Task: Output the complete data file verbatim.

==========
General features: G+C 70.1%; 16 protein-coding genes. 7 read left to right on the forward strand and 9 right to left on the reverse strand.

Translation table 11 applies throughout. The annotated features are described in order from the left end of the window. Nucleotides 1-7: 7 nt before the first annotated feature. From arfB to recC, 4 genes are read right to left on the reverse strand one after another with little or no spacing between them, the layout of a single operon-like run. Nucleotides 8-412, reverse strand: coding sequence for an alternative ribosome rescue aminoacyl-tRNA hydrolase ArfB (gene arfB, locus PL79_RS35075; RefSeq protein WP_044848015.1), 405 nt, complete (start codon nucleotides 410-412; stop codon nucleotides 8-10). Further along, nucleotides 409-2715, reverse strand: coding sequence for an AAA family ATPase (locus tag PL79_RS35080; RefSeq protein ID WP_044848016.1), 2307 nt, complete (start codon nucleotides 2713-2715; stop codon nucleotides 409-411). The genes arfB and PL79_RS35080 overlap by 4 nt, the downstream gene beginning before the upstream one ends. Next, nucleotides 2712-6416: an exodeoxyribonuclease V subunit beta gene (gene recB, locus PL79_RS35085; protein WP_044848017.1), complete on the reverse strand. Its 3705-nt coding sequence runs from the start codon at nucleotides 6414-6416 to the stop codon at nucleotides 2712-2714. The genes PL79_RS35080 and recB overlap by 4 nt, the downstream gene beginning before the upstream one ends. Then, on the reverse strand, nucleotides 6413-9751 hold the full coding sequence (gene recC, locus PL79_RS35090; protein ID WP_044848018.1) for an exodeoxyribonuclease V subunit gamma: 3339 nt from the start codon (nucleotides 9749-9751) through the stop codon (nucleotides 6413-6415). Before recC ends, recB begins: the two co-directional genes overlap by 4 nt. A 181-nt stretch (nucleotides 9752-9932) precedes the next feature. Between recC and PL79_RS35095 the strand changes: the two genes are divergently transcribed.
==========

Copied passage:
General features: G+C 70.1%; 16 protein-coding genes. 7 read left to right on the forward strand and 9 right to left on the reverse strand.

Translation table 11 applies throughout. The annotated features are described in order from the left end of the window. Nucleotides 1-7: 7 nt before the first annotated feature. From arfB to recC, 4 genes are read right to left on the reverse strand one after another with little or no spacing between them, the layout of a single operon-like run. Nucleotides 8-412, reverse strand: coding sequence for an alternative ribosome rescue aminoacyl-tRNA hydrolase ArfB (gene arfB, locus PL79_RS35075; RefSeq protein WP_044848015.1), 405 nt, complete (start codon nucleotides 410-412; stop codon nucleotides 8-10). Further along, nucleotides 409-2715, reverse strand: coding sequence for an AAA family ATPase (locus tag PL79_RS35080; RefSeq protein ID WP_044848016.1), 2307 nt, complete (start codon nucleotides 2713-2715; stop codon nucleotides 409-411). The genes arfB and PL79_RS35080 overlap by 4 nt, the downstream gene beginning before the upstream one ends. Next, nucleotides 2712-6416: an exodeoxyribonuclease V subunit beta gene (gene recB, locus PL79_RS35085; protein WP_044848017.1), complete on the reverse strand. Its 3705-nt coding sequence runs from the start codon at nucleotides 6414-6416 to the stop codon at nucleotides 2712-2714. The genes PL79_RS35080 and recB overlap by 4 nt, the downstream gene beginning before the upstream one ends. Then, on the reverse strand, nucleotides 6413-9751 hold the full coding sequence (gene recC, locus PL79_RS35090; protein ID WP_044848018.1) for an exodeoxyribonuclease V subunit gamma: 3339 nt from the start codon (nucleotides 9749-9751) through the stop codon (nucleotides 6413-6415). Before recC ends, recB begins: the two co-directional genes overlap by 4 nt. A 181-nt stretch (nucleotides 9752-9932) precedes the next feature. Between recC and PL79_RS35095 the strand changes: the two genes are divergently transcribed.